Non-disclosure agreements (NDAs) are often seen as the most standard of all legal documents, the perfect test case to prove the benefits of natural language processing (NLP) for review purposes in the legal world. But, the truth is not so simple.
The reality is that NDAs can be highly complex documents and some large corporates can keep dozens of different NDA templates on hand in readiness for further changes and adaption to each individual use case.
As one senior inhouse lawyer told Artificial Lawyer recently, despite appearances when it comes to NDAs the permutations are almost infinite, at least they are at their company.
Yet some legal technologists interested in standardisation and using NLP to derive efficiency and find insights in documents remain focused on NDAs. This is because, despite all that variation, NDAs are used so often in business and share so many common principles it is still one of the best use cases for NLP-driven review.
One such innovator trying their hand is Holland-based Arnoud Engelfriet, who has created NDA Lynn, with his colleague Steven Ras.
Both are partners at ICTRecht, a legal advisory firm specialised in IT law and also founders of JuriBlox, a legal tech platform.
So, first of all, given that NDAs are not quite as uniform as we all might hope, how has NDA Lynn performed when it comes to reviewing such documents?
The team reports that accuracy is 87.21%, meaning in 87.21% of cases it identifies a clause correctly. The precision (the number of true positives over the total number of positive predictions) is 88.24%, and its recall (the number of true positives over the number of positive instances) is 82.85%.
And if you want to understand what ‘true positives over the number of positive instances’ means then check this out on Wikipedia, which might help.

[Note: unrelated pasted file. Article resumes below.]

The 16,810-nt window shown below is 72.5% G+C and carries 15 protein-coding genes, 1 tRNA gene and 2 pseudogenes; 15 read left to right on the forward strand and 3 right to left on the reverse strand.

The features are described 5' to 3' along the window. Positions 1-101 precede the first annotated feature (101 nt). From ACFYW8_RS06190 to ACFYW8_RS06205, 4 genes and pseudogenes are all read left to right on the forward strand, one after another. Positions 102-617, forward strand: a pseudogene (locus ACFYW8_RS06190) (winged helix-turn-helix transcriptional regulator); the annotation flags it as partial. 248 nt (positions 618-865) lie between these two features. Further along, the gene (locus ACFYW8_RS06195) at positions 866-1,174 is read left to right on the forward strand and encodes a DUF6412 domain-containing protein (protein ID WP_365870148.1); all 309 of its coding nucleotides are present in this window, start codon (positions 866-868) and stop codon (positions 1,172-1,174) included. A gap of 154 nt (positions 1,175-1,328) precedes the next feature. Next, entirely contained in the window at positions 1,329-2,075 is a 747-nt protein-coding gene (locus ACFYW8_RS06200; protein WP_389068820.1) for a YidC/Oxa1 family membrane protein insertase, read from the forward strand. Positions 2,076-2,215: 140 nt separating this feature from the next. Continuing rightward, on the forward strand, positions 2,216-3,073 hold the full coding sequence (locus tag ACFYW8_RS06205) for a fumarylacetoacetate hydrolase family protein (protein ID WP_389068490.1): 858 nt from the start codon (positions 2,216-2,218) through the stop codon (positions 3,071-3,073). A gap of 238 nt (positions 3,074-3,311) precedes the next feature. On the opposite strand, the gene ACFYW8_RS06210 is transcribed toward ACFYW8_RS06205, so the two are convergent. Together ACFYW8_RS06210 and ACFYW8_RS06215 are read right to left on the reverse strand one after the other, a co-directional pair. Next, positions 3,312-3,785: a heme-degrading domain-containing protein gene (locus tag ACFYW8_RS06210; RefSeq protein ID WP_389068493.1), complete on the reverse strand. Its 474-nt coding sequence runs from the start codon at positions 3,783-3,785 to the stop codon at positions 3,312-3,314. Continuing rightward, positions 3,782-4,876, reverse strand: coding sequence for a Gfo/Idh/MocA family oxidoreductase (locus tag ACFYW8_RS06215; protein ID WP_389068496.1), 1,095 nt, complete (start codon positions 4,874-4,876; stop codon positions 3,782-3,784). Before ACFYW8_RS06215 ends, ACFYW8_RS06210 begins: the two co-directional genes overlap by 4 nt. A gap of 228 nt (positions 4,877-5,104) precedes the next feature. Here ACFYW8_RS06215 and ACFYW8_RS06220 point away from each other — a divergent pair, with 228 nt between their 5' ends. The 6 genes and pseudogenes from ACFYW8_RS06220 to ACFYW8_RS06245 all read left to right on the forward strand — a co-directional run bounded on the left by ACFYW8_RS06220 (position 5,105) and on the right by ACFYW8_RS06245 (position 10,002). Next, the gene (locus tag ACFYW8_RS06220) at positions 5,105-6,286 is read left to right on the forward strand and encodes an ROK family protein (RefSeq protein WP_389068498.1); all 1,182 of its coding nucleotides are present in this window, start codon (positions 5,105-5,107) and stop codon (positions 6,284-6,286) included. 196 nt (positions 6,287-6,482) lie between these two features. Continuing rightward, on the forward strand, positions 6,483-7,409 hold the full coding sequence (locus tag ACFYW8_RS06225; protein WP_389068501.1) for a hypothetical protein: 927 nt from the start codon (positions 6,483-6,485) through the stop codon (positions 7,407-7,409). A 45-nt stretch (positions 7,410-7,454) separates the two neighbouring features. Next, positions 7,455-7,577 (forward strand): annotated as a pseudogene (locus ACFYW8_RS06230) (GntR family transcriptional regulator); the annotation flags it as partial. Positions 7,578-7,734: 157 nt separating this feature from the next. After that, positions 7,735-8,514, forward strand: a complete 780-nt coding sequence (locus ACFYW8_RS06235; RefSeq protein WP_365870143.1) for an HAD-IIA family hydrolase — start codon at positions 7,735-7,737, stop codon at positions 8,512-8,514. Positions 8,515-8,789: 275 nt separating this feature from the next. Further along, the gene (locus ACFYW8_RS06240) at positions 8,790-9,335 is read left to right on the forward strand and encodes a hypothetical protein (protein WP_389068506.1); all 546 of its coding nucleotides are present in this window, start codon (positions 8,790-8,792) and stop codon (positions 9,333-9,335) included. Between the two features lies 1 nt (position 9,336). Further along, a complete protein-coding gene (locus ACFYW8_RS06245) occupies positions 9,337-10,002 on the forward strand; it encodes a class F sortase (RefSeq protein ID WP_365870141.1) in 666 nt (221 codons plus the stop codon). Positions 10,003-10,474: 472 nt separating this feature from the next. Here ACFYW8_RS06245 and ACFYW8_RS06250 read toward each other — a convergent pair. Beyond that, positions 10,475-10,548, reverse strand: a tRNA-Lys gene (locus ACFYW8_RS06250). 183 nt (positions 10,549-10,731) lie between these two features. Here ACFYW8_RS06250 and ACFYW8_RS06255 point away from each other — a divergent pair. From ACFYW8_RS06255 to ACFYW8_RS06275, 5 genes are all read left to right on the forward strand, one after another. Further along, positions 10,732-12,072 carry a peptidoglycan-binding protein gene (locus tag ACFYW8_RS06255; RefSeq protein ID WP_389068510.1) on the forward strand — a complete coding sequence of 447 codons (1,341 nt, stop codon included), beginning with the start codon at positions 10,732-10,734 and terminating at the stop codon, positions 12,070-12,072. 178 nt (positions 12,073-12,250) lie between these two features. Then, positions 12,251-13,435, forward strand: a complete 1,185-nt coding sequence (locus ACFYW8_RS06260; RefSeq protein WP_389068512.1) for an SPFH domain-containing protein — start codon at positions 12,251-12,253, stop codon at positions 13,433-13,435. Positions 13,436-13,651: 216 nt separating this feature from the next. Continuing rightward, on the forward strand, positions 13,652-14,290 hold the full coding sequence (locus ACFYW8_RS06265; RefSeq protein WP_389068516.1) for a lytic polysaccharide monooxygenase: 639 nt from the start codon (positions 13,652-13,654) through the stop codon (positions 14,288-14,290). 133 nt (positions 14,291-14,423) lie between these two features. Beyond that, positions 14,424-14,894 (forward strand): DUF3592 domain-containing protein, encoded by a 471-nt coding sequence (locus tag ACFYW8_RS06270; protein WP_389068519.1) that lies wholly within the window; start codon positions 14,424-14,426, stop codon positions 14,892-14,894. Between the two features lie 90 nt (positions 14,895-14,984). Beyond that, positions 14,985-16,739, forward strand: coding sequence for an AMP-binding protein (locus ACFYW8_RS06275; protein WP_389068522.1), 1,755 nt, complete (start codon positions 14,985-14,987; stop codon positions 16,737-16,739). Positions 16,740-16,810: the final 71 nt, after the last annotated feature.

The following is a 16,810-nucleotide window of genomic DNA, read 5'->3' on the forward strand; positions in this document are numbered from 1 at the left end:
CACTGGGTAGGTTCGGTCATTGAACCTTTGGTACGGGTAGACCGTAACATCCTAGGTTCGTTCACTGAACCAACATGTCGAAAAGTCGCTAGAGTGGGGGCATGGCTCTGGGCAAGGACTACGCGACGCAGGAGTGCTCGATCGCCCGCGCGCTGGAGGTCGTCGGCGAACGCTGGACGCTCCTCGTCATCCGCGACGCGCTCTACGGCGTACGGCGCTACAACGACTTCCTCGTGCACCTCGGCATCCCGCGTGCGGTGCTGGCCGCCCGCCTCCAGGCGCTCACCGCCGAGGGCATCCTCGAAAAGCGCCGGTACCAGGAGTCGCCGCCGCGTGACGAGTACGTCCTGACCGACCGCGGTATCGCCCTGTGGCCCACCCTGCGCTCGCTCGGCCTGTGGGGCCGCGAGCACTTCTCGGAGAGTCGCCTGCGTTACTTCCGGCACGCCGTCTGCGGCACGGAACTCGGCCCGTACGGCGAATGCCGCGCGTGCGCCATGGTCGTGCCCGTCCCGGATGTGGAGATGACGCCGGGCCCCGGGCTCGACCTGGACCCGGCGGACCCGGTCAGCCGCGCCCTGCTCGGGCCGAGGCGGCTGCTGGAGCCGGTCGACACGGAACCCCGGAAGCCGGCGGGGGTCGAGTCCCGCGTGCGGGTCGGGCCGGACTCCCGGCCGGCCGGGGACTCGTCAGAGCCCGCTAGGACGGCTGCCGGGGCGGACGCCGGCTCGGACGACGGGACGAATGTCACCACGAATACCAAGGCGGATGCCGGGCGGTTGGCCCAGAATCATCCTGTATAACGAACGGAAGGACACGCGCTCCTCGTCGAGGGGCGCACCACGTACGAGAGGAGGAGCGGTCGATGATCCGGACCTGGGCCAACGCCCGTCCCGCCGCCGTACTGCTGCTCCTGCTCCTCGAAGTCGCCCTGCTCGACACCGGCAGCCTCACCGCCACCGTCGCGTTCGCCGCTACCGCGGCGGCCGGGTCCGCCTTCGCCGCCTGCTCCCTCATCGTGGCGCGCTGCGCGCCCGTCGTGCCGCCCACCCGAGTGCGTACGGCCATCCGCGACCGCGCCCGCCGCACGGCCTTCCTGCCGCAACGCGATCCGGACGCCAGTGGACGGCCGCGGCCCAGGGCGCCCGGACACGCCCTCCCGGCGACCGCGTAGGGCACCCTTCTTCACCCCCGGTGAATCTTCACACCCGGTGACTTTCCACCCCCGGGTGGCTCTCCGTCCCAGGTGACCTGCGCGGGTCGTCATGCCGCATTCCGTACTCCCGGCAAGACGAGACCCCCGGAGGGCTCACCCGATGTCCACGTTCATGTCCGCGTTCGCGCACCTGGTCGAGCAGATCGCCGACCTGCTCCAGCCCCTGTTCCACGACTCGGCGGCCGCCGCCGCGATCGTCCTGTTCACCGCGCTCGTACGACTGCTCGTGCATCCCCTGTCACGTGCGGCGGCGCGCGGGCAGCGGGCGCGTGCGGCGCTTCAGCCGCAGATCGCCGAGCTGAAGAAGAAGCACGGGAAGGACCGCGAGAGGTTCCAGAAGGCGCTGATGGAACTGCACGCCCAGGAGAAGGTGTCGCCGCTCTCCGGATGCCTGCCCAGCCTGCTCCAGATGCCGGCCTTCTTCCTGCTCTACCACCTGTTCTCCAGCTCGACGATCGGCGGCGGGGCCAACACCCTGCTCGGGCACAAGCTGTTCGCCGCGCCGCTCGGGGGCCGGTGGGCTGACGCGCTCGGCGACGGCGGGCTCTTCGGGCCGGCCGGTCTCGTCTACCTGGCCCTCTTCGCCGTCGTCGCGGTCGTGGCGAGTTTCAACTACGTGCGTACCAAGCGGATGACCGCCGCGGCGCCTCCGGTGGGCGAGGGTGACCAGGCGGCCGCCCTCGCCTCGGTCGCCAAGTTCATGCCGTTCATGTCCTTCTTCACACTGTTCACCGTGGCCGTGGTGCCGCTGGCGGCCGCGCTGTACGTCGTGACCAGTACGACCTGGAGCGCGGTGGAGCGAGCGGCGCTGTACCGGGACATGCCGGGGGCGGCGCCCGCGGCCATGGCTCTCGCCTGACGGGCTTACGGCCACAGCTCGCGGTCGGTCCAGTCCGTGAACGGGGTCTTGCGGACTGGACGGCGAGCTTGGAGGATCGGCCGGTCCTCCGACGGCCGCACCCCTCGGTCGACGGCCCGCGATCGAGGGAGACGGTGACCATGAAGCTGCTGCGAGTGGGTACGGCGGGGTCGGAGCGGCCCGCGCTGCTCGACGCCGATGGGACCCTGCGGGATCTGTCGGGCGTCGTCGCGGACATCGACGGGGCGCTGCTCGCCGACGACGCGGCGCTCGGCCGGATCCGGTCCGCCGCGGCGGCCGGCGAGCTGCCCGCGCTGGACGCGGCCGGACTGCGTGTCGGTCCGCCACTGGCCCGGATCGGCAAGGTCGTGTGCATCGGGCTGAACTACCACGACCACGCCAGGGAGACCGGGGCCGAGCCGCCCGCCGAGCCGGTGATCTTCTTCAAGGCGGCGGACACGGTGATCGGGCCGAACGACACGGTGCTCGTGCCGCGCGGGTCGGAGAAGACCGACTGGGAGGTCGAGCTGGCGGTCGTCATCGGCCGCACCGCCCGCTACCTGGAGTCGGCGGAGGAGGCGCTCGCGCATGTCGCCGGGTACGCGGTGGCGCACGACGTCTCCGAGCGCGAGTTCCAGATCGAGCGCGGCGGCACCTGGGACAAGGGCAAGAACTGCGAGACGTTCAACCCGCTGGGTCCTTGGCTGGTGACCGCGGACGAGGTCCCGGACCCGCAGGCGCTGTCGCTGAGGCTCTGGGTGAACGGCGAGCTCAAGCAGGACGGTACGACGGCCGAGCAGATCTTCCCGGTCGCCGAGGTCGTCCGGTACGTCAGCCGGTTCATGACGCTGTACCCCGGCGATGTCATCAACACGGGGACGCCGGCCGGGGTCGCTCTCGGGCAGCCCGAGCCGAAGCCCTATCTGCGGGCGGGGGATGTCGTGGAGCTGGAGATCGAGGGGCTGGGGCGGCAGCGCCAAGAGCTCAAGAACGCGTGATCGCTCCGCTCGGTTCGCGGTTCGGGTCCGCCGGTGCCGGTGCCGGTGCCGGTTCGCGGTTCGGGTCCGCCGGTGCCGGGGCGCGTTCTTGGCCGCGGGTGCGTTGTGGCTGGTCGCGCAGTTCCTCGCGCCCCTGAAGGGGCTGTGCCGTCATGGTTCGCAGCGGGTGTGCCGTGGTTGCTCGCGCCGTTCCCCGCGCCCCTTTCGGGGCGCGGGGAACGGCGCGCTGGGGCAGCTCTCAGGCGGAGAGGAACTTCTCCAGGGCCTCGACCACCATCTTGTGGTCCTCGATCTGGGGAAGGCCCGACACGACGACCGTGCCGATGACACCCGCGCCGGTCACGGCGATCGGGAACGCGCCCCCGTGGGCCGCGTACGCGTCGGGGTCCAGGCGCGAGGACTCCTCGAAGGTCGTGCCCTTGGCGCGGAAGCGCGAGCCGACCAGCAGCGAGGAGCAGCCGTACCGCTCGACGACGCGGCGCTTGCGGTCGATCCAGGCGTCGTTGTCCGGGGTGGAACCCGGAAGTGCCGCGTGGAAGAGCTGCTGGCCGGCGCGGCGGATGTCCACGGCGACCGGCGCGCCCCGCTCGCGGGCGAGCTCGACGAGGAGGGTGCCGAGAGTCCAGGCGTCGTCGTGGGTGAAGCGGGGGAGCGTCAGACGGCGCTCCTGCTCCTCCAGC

In any case, it means it’s accurate compared to most lawyers, especially tired junior associates on a Friday evening, hunched over their desks and dreaming of going home. Moreover, the main issue with NDA review is not to find what you would normally expect, but to find the bits that are missing, or seem strangely worded, or contain what look like unnecessary clauses and demands.
But, let’s hear some more first from its creators.
‘We launched in 2017 and have now had a chance to review over 900 different NDAs,’ says Engelfriet.
This has allowed the team to adapt their models and learn from the variations. In short, to become more accurate.
‘The system sees what is unusual, it will tell you if it’s standard or not, and it also gives you a legal definition of the clauses that appear in the NDA so you can understand [as a lay person] what they mean,’ he adds.
This can also help reviewers decide if an NDA meets their company play book.
Engelfriet says that what you do next may vary, but one clear choice is to send the document back with suggested changes based on the issues Lynn has flagged up.
He notes that although the system could in theory miscatergorise something that was OK as being not OK, that it has never yet given approval for a clause that was clearly unusual and outside the norms already developed.
Engelfriet explains that the system at present is free, but an enterprise version is being developed. Also, for €99 a human lawyer, (AKA Engelfriet himself), will do a review of the NDA and help polish off any remaining problems a client of Lynn may have.
The only condition for using Lynn is that you agree to let the system use the data to learn. Engelfriet says 90% of people agree to this. If not then it costs €45.
The enterprise version is just now launching and around 2,000 people have used Lynn so far.
All in all a success and perhaps proof that despite the lack of perfect NDAs and 100% perfect NLP accuracy, legal AI tools can be developed that add value. Good luck to the team.